GPs will be able to defer a decision on which pension scheme to be part of when they retire, under changes confirmed by the Government.
It comes after the Government published a set of proposals designed to alleviate age discrimination against GPs who were moved onto a new NHS pension scheme in 2015.
Under the proposals, GPs on the NHS pension scheme who were moved from legacy pension schemes in 2015 to new pension schemes would be able to choose which they receive benefits from in the period between April 2015 and March 2022 (the ‘remedy period’).
The Government has this week published its response to the consultation on the proposals, confirming that GPs will be able to choose which option they want to take at the time they start drawing their pension.
They will be deemed to have accrued benefits in legacy schemes during the ‘remedy period’ rather than the reformed schemes until they have made a choice, the Government said.
And those already retired and/or receiving a pension will be given the choice ‘as soon as practicable’ after the changes are implemented, with the decision applied ‘retrospectively’ to their award, it added.
The document said: ‘Whilst the courts found that the transitional protection arrangements in introducing the reforms were unlawfully discriminatory, the reforms themselves are not.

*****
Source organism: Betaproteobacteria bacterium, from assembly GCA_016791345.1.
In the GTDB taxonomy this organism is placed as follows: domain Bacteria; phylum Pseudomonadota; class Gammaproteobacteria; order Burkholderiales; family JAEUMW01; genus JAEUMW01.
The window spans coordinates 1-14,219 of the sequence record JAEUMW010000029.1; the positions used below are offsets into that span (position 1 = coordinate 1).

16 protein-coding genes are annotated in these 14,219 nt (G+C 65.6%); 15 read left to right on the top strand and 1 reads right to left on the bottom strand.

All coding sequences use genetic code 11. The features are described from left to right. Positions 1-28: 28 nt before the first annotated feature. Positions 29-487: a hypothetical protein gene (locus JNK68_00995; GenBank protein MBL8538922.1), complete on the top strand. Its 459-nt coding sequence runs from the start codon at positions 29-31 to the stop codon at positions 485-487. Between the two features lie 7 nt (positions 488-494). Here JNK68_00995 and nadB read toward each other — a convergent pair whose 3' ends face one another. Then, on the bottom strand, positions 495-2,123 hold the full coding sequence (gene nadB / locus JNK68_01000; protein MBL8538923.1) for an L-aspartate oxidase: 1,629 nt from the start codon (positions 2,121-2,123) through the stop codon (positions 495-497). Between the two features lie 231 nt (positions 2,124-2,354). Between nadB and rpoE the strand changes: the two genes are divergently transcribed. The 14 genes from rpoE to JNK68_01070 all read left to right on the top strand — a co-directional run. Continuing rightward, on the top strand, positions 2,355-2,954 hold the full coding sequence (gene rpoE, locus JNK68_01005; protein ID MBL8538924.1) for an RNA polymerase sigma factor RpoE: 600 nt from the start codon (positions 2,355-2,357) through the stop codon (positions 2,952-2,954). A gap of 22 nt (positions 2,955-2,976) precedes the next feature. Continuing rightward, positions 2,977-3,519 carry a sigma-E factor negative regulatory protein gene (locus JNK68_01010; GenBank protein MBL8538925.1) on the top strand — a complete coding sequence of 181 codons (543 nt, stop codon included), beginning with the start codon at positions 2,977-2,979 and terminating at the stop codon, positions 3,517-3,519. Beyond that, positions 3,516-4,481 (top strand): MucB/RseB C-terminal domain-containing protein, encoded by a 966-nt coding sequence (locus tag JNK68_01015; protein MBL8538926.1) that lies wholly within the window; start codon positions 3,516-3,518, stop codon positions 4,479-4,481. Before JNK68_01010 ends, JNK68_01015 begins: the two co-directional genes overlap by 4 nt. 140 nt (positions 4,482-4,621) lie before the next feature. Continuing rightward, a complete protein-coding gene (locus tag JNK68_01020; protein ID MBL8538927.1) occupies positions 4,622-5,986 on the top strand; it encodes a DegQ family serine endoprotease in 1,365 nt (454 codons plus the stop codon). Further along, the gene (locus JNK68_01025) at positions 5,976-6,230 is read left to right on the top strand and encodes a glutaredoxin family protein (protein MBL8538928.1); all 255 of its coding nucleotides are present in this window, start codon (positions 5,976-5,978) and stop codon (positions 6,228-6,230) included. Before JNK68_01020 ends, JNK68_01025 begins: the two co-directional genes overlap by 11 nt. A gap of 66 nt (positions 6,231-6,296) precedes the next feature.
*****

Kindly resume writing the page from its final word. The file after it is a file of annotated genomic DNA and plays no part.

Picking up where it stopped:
‘From 1 April 2022 therefore, anyone who remains in service will do so as a member of their respective reformed scheme, meaning everyone is treated in the same way in this respect.’
The BMA pensions committee chair Dr Vishal Sharma said the move was ‘common sense’, due to both the ongoing pandemic and doctors’ ‘unpredictable’ career progression.
However, he added that while the deferred choice was ‘the only acceptable option’, the Government’s ‘failure’ to ensure those who already made career decisions based on the age discrimination can rectify them is ‘worrying’.
Dr Sharma said: ‘Doctors may have opted out of the scheme, taken early retirement, cancelled added years contracts or decided to work part-time, with knock-on effects to their pension entitlement.
‘The Government has said that these decisions will be assessed on a case-by-case basis, requiring doctors to prove that these decisions were made as a result of the discrimination.’
This will create a ‘huge administrative burden for doctors when they should be focusing on patients’, and members should be given ‘automatic eligibility’ to purchase any pension entitlement lost ‘in certain circumstances’, he added.
A version of this article was previously published in our sister title Pulse
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